Rapid Military Support: Essentium’s 3D Printers Deployed in Ukraine

Logistics company KVG and Essentium partner to get additive manufacturing systems up and running within 96 hours of approval.

HSE 3D printer in Ukraine (Image: Essentium)

HSE 3D printer in Ukraine (Image: Essentium)

Essentium announced a very unusual deployment of their additive manufacturing equipment — in Ukraine.

We’ve all been following the events in that country for now over 600 days, with the West strongly supporting the country in its struggle against Russia. While most Western companies have abandoned their Russian operations, others have organized ways to expand their business into Ukraine.

Add Essentium to that list.

The company has been quite active in the military space, having obtained a variety of certifications for their equipment, as well as developing a number of materials ready for military production. Now it seems all that effort is being put to a live test.

Essentium partnered with KVG, a logistics company specializing in deploying equipment and personnel into tricky situations, of which Ukraine would qualify. The company provides services for systems integration, procurement, sourcing, freight forwarding, mission support, program management and — surprisingly — “additive solutions”.

That last point is very likely their partnership with Essentium.

The two companies were able to successfully deploy an unknown number of Essentium’s HSE systems to “various locations” and “directly to the frontlines” across Ukraine. Apparently this was accomplished in only 96 hours after approval, showing how capable KVG can be to get projects completed swiftly.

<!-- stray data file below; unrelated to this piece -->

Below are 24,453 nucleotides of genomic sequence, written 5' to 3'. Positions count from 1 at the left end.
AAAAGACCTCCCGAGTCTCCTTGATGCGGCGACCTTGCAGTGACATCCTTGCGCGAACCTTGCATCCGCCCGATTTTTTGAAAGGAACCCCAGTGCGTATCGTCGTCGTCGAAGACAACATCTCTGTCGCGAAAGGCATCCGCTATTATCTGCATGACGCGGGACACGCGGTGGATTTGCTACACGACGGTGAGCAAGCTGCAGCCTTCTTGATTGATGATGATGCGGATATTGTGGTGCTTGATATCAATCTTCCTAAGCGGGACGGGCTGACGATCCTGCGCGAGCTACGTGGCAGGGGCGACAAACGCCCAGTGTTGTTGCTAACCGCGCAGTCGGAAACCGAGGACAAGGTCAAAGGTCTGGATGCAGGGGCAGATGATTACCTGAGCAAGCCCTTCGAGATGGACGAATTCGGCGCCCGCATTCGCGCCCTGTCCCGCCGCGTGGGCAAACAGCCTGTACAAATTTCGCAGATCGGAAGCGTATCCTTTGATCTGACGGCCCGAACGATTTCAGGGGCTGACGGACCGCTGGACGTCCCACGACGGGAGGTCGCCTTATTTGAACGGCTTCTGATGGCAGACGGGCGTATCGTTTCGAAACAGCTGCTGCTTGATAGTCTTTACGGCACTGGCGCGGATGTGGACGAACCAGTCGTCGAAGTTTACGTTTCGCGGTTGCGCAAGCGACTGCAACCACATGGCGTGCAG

HSE 3D printer in Ukraine (Image: Essentium)

HSE 3D printer in Ukraine (Image: Essentium)

KVG and Essentium also provided training to Ukrainian military personnel to ensure they were able to operate the equipment.

But for what purpose? What, exactly, are these machines doing? Essentium explains:

“These advanced 3D printers will help bolster Ukraine’s defense response capability by enabling the rapid production of a diverse range of mission-critical parts and equipment, including specialized tools and replacement military hardware.”

Note that this project didn’t simply air-drop a bunch of 3D printers into a war zone. They also set up a comprehensive supply chain operation to ensure the equipment is fueled with material, support and spare parts as required.

The equipment will allow Ukraine to produce a wide variety of polymer parts they require for essential military operations. While the country already makes considerable use of desktop 3D printers, the HSE equipment will take that capability to a new level as more advanced engineering materials can be used to build stronger parts for more applications.

I suspect that the Ukrainians will also use this capability for a digital inventory solution: as spare parts are required for military equipment, they would access a digital library of 3D models to quickly print the replacements. This approach would eliminate the need for production line setup, and drastically shorten shipping times.

The parts will get where they’re needed, and quickly.

If all this can be done in only 96 hours, this shows how truly powerful additive manufacturing can be: imagine setting up a significant manufacturing capacity over a long weekend. That’s what was done in Ukraine, and it can be done elsewhere, too.

This story first appeared on Fabbaloo, which covers developments in 3D-printing technology. Reprinted with permission.